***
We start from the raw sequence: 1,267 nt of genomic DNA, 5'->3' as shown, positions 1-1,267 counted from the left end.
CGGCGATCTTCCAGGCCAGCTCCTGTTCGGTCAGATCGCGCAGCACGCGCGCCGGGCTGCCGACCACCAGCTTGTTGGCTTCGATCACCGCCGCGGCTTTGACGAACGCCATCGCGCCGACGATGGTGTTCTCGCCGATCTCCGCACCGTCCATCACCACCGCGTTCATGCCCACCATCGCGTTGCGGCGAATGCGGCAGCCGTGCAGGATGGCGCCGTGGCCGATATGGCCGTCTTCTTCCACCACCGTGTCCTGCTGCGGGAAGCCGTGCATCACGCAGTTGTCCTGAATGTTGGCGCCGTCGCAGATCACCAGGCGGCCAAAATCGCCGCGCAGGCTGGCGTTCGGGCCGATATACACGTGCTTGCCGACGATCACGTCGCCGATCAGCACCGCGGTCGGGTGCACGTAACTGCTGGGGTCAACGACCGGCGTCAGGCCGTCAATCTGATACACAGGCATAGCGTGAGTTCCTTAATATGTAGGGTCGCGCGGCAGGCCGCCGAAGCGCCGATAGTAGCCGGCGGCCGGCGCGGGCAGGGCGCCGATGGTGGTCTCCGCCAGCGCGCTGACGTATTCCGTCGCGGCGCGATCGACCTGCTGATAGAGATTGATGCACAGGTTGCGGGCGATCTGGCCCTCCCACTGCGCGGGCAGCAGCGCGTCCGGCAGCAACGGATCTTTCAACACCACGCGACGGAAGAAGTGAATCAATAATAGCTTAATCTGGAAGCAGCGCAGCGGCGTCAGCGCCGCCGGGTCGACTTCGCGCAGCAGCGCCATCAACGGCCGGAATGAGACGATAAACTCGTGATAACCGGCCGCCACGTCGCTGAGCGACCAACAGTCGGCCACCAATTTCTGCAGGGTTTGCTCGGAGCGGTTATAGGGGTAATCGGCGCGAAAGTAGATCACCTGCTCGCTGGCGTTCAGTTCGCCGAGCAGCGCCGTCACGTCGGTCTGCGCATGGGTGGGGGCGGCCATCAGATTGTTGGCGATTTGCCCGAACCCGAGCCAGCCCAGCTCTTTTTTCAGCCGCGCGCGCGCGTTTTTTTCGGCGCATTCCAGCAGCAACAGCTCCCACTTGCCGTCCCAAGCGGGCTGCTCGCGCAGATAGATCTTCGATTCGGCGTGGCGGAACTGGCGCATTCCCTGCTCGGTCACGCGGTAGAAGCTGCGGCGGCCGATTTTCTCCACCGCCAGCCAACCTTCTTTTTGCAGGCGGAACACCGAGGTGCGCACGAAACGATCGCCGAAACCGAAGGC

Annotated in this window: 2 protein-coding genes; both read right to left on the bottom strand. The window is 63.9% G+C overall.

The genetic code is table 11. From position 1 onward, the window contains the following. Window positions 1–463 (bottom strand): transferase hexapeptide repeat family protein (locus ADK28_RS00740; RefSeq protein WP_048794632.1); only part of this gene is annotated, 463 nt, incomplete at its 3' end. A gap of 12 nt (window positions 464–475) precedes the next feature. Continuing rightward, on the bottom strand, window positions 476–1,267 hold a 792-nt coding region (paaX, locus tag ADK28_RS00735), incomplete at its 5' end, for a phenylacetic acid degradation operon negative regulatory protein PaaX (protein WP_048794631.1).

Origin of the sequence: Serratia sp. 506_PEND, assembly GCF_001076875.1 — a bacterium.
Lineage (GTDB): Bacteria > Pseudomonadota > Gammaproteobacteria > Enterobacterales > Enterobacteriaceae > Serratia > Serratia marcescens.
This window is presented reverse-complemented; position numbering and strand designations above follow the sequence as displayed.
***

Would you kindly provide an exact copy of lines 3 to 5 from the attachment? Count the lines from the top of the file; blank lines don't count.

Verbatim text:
Annotated in this window: 2 protein-coding genes; both read right to left on the bottom strand. The window is 63.9% G+C overall.

The genetic code is table 11. From position 1 onward, the window contains the following. Window positions 1–463 (bottom strand): transferase hexapeptide repeat family protein (locus ADK28_RS00740; RefSeq protein WP_048794632.1); only part of this gene is annotated, 463 nt, incomplete at its 3' end. A gap of 12 nt (window positions 464–475) precedes the next feature. Continuing rightward, on the bottom strand, window positions 476–1,267 hold a 792-nt coding region (paaX, locus tag ADK28_RS00735), incomplete at its 5' end, for a phenylacetic acid degradation operon negative regulatory protein PaaX (protein WP_048794631.1).

Origin of the sequence: Serratia sp. 506_PEND, assembly GCF_001076875.1 — a bacterium.